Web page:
Quite a good way of arriving at a general idea of what he is up to is provided by McLuhan: Hot and Cool, a collection of thirty items mostly about, but a few by, McLuhan, finished off by a thirty-six-page dialogue between McLuhan and the editor. The items about him vary from fairly devotional pieces, among which is a quite astounding architectural meditation in the McLuhan manner by an architect called John M. Johansen, through the slightly nervous display of interest by Tom Wolfe, to the somewhat predictable broadsides of reflex liberal ideology from Dwight Macdonald and Christopher Ricks. These are mostly rather short pieces, and even if the commentators had any inclination to give more than the most cursory survey of McLuhan’s ideas (as Kenneth Boulding, a shrewd but amicable objector, clearly has), they have not had the space for it. An interesting feature of this collection is the extent to which people writing about McLuhan tend to be infected by his style, with its fusillade of scriptwriter’s pleasantries, rather in the way that one’s voice falls to a whisper when one is talking to a sufferer from laryngitis. What the collection lacks is any extended effort to elicit a reasonably definite structure of theory from McLuhan’s writings. I should not make this complaint if I did not think the thing could be done. If McLuhan is desultory (as a matter of principle), he is also exceedingly repetitious; not only does the same quite large but wholly manageable body of leading themes recur time and time again in his writings, they are even presented in the same jocular words (he has a grandfatherly indulgence toward his own phrases). What I wish to maintain is that if we ignore his anti-linear instructions, we can easily discern beneath the thin camouflage of his expository idiosyncrasies an articulate theory of society and culture, with all the usual apparatus of first principles, explanatory supplements, and logically derived consequences. What is more, this entirely linear theoretical contraption is of a classic and familiar kind, having a very close formal analogy with the main doctrines of Marx. To speak just once in McLuhanese: he is an academic sheep in Tom Wolfe’s clothing.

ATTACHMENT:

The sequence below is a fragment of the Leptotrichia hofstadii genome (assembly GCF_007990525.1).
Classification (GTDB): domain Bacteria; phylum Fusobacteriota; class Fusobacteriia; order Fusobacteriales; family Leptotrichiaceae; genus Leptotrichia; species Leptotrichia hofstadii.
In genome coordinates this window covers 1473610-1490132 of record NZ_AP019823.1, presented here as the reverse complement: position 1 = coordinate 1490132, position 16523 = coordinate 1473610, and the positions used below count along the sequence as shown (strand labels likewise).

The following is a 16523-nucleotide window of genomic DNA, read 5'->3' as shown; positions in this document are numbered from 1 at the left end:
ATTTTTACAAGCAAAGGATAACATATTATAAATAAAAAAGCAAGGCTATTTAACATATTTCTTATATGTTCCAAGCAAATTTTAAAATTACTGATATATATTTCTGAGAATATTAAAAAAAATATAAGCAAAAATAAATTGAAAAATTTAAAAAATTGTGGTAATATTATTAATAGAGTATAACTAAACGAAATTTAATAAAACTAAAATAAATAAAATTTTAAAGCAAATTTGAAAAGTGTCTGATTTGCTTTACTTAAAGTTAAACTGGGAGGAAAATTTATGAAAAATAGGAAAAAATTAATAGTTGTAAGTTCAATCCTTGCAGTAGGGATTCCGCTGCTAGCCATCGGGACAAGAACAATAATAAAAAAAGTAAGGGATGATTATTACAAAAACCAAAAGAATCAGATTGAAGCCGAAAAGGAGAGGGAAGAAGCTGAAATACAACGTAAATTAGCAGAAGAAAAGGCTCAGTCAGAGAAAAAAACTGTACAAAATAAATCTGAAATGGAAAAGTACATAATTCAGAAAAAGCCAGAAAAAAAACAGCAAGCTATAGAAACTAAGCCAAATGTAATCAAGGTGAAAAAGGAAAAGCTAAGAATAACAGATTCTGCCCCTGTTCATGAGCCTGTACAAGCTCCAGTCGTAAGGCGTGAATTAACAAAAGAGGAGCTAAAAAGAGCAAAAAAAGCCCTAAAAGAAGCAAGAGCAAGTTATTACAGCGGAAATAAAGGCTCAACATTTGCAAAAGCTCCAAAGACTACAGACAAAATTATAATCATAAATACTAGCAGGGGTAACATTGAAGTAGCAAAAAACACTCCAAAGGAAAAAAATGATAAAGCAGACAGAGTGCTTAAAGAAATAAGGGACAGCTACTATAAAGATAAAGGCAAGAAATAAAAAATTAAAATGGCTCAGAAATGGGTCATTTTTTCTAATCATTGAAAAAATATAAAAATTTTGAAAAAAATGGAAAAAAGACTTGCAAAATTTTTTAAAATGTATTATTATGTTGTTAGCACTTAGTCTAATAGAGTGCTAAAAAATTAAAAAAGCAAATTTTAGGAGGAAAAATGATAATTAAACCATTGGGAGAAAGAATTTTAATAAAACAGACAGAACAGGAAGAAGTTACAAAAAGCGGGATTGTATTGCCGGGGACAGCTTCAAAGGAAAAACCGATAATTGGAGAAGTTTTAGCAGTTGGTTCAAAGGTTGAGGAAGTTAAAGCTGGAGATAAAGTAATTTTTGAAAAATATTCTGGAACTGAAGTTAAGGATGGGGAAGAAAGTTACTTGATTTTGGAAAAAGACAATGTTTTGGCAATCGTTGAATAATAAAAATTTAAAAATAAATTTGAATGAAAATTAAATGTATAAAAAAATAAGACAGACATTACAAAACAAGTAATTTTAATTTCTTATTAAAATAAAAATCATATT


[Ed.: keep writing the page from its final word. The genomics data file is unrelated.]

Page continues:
THE FUNDAMENTAL principle of McLuhan’s system is a theory of the main determinant of historical change in society, culture, and the human individual. Such changes according to this system are all ultimately caused by changes in the prevailing or predominating medium of human communication. McLuhan got this idea from the later works of the Canadian economic historian Harold A. Innis, but what the teacher used vertiginously enough, as an interpretative clue, the pupil asserts, with only the most occasional and perfunctory qualification, as the basic truth about causation in history. The main evidence for this proposition is provided in The Gutenberg Galaxy in which a vast array of disparate works is ransacked for quotations (they must make up half the book) describing the social and cultural effects of the invention of printing. Print, he tells us, created (that is his usual word in this connection) individualism, privacy, specialization, detachment, mass-production, nationalism, militarism, the dissociation of sensibility, etc., etc.